Soccer star Alex Morgan lends his latest support: launching his own foundation

Alex Morgan has assisted goals in World Cup matches and World Cup qualifiers. She’s had assists in the National Women’s Soccer League playoffs and meaningless friendlies.

But on Tuesday, she began implementing what would become one of the most important contributions of her career, starting her own foundation to support, empower and set an example for young girls and mothers in San Diego’s South Bay.

“Alex is a football phenomenon, known all over the world. But it’s really about giving back to the community, and these girls see her as a role model,” said high school principal Alejandra Inzunza, who brought 17 female students to meet the two-time World Cup winner moments before introducing Alex. Morgan Foundation at an event held at a middle school in National City. “Hopefully, they give back, maintain the community and keep the advocacy in mind as they move forward.

“It completely validates them. And Alex Morgan is the perfect person for that.”

Morgan, 33, said her outlook on many things, including football, changed when she gave birth to her daughter Charlie almost three years ago.

And as a mom, she’s played some of the best soccer of her career, leading the NWSL in goals in 2022, winning the Golden Ball for best player at last summer’s CONCACAF W Championship and scoring a career-high 14 goals for the Americans. For a US women’s soccer mom.

Motherhood also played a role in the decision to launch a foundation, as it did last year from Orlando Pride to the expansion of the San Diego Wave. Morgan went to high school in Diamond Bar, and her husband, former Galaxy midfielder Servando Carrasco, grew up on both sides of the Mexican border, so the trade marked a homecoming for both.

“Honestly, I’ve been looking at starting a foundation for probably the last five years, but it didn’t come together until a couple of months ago,” said Morgan, whose 121 international goals and two world championships add up. one of the most decorated players in football history. “One of the reasons for being now, for me and Servando, is because we realize that this is our home. I never had that feeling in another city.’

The foundation, she said, is built around three “core impacts” — sports equity, empowering girls and helping mothers — familiar to Morgan, who helped lead the USWNT’s successful fight for equal pay. Among the first initiatives of the foundation will be the collection of funds to invest in the field and the expansion of sports.

Morgan presented his foundation in three stops in working-class areas of South San Diego County, starting at an art gallery in San Ysidro, within sight of the Mexican border. He was then taken by golf cart to Casa Familiar, a grassroots development agency that also runs an art gallery. There she met with community leaders, all volunteers and most of them mothers.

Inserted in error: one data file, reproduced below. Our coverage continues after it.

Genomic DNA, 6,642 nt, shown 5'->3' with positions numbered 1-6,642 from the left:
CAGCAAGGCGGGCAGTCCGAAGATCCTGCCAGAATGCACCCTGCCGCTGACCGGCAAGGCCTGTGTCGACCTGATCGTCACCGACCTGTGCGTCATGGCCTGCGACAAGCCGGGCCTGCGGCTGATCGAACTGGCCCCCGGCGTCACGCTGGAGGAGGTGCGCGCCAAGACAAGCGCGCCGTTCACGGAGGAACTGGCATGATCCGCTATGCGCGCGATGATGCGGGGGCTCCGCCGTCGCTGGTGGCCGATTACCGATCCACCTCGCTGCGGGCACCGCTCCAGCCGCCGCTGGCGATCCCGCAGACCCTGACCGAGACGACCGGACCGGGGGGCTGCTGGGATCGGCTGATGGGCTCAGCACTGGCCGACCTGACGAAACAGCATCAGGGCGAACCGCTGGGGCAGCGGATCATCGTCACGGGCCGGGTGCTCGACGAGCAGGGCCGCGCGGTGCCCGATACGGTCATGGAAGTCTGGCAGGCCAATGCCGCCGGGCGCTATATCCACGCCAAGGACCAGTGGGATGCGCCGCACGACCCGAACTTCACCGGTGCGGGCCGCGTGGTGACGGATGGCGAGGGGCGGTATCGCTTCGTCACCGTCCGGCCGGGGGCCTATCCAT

“My mom’s support was incredibly important to me,” Morgan said. “Navigating motherhood and the workplace was incredibly difficult, and so many moms do it with so much grace. They do it behind closed doors with all the problems. They don’t share them. So I want to create a community where we can share problems and help moms deal with challenges and to be able to navigate in a much better way.”

Alex Morgan (13) is honored as her daughter, Charlie, makes her 200th appearance for the U.S. women’s national team before a SheBelieves Cup game against Canada on Feb. 16 in Orlando, Fla.

(Phelan M. Ebenhack/Associated Press)

At the meeting with the students at the last stop, Morgan sat next to Inzunza, a bouquet of wildflowers in a vase between them, at the top of a circle with the girls, wearing blue Alex Morgan Foundation T-shirts, in front of them.

Prompted by Inzunza, a couple of shy girls, clearly afraid of Morgan, questioned him in voices above a whisper. Finally, a student asked Morgan who his role model was.

“My mom,” she replied, sharing a story that her mother, Pamela, worked during the day and studied at night, but still found time to take Morgan and her sisters to softball, soccer and basketball practice.

Morgan’s family, many of whom attended Tuesday’s event, had nurtured her dream of becoming a professional soccer player since she was 7 years old, never bothering to tell her there was no women’s pro league.

“They supported my dream,” he said, “even though there was no path.”

Twenty-five years later, she is a marquee player in one of the most successful women’s leagues in the world. The moral of the story was obvious to the girls in the room: with an ambitious dream and enough support, there’s no reason they too can’t pave their own way.

And when that happens, pay Morgan a favor.

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